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Bringing art to activism

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Juneteenth weekend

Jerry Brown never colored inside the lines. When his grandmother gave him a coloring book at the age of three, she set him on a path that he says looks like his artwork today.

Brown has had a variegated 49 years since his birth in Crownpoint.

He spent third to eighth grade in a boarding school in Crownpoint, where sports, not art, was the subject of significance.

He skipped ninth grade and then spent five or six months as an exchange student with the LDS church in West Jordan, Utah.

After that he tried several public schools including Wingate and Thoreau High School, but nothing felt like a fit until he spotted Sister Michelle at what is now St. Bonaventure School.

She was wearing a habit and carrying a guitar when she literally crossed his path.

He talked with her and concluded that this was where he belonged. He attended tenth and eleventh grades at the school and stayed with the missionaries there until the end of twelfth grade.

While there he met a German artist, Clarence Giese, from Vermont. Giese did abstracts. Giese became a mentor to the young Navajo man.

He took Brown to the Institute of American Indian Arts in Santa Fe.

“I liked how he approached stuff and how he looked at it,” Brown said. And [I liked] how he used mediums.”

Giese, whose work was influenced by rocks, bones, and nature forms, died in 2018. He produced oil on canvas and spent 21 years teaching in Vienna, Austria before moving to the U. S., studying at the Art Institute of Chicago and spending 18 years in New Mexico.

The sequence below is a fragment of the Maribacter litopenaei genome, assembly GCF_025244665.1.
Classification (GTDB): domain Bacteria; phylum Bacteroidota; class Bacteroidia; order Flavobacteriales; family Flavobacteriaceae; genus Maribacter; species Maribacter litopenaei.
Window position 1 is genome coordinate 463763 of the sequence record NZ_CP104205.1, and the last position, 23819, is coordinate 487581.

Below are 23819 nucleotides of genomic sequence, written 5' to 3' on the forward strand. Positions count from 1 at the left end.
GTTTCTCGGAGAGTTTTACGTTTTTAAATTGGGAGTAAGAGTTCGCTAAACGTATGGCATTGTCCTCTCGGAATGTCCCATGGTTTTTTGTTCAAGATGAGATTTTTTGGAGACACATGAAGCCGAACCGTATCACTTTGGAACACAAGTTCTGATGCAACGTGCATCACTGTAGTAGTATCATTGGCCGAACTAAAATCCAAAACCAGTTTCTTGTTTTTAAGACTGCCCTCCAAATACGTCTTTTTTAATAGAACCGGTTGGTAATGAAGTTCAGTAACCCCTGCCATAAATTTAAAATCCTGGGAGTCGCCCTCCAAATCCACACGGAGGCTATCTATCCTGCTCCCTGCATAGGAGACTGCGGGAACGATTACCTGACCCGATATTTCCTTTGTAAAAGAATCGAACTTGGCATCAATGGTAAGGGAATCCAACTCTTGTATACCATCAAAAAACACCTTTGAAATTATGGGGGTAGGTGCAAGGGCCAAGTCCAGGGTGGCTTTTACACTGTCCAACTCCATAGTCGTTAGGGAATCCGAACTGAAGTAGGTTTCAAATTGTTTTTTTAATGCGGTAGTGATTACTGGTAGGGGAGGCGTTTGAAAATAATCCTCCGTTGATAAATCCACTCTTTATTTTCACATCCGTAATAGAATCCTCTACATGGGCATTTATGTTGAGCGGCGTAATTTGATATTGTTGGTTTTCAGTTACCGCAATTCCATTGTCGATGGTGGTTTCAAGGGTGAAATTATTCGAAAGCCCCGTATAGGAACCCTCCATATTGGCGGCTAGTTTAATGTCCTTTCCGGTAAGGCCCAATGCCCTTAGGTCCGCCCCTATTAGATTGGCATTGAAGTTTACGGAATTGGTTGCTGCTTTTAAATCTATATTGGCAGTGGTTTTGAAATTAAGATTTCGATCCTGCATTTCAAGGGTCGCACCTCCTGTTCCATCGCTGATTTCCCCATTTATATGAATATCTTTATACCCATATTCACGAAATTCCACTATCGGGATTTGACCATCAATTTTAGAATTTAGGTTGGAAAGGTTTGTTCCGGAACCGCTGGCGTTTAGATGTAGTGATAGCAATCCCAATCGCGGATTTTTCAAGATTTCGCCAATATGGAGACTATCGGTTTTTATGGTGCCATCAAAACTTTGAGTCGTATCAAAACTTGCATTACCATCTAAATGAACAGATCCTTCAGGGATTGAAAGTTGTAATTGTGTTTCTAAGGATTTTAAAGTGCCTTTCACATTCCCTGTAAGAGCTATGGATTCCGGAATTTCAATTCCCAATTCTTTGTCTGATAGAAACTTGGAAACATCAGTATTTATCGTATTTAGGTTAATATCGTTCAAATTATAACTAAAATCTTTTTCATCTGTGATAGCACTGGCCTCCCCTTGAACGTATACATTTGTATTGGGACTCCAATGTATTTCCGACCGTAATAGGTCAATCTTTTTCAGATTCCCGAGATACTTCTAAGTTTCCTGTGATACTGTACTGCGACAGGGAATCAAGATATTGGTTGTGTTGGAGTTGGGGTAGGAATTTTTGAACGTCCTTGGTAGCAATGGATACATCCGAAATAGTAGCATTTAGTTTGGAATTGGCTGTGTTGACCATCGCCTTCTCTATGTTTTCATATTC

In describing Giese’s work and his landscapes, Brown characterized them as being primarily about the Holocaust.

Brown said the trip to IAIA with Giese led him to apply at the institute.  He began classes there in August 1991 and finished the two-year program, following it up with another two years.

“I decided to stick around and took two 2D and 4D classes,” he said. “I have two Associate of Fine Arts degrees.”

During that time Brown said he met a lot of Native and non-Native professors.

“I started to do a lot of mixed media. Did an independent,” he said.

On the topic of becoming a muralist, Brown said, “Never thought of that. Never thought I was going to be that.”

How did he become a muralist?

“I have no idea,” Brown said.

Brown said he bid to do a mural on the south side of McKinley Courthouse and the rotunda.

Ultimately he created a 20’x25’ mural, entitled Window on the outside wall there. It took him two years of preparation, much of that looking for an architect, and 14 days to install the work made of 13” porcelain tile and 6” (See bottom of page 19).

He created a Gallup Veterans Mural on Courthouse Square. (See top of page 19).

Brown says his connection with activism came as a result of living in Minnesota. His wife was a librarian at the Correctional Facility in Lino Lakes and he worked at the Target that was looted in the protests following the killing of George Floyd in Minneapolis.

The two decided Minnesota no longer felt like home, so they moved back to the red rocks and sunsets of the Southwest.

He watched the protests after Floyd died. A few weeks into the protests, he got a call from a member of Black Lives Matter asking him to get involved as an artist.

Originally Brown thought he would perhaps do a single letter of the street design.

But he worked with city officials and the mayor and volunteers who chalked out the letters.

He placed a hummingbird in the middle.

The hummingbird has particular significance to Brown, who was visited in a dream by a South American giant hummingbird, which started him on a series of works. He considers the hummingbird good luck.

Brown is enthusiastic about the idea of doing more activist art.

“Yes,” he said with emphasis. “I like it. I love it … It’s almost amazing, Gallupians coming together in our town. It makes me feel good for other people to come out.

“I’m part of something that is moving forward towards healing and diversity and it just goes on. We’re doing it for the elders,” he added.

Jerry Brown’s work can be seen at: facebook.com/jerrybrownart/

Clarence Giese’s work can be seen at: clarencegiese.com

By Beth Blakeman
Associate Editor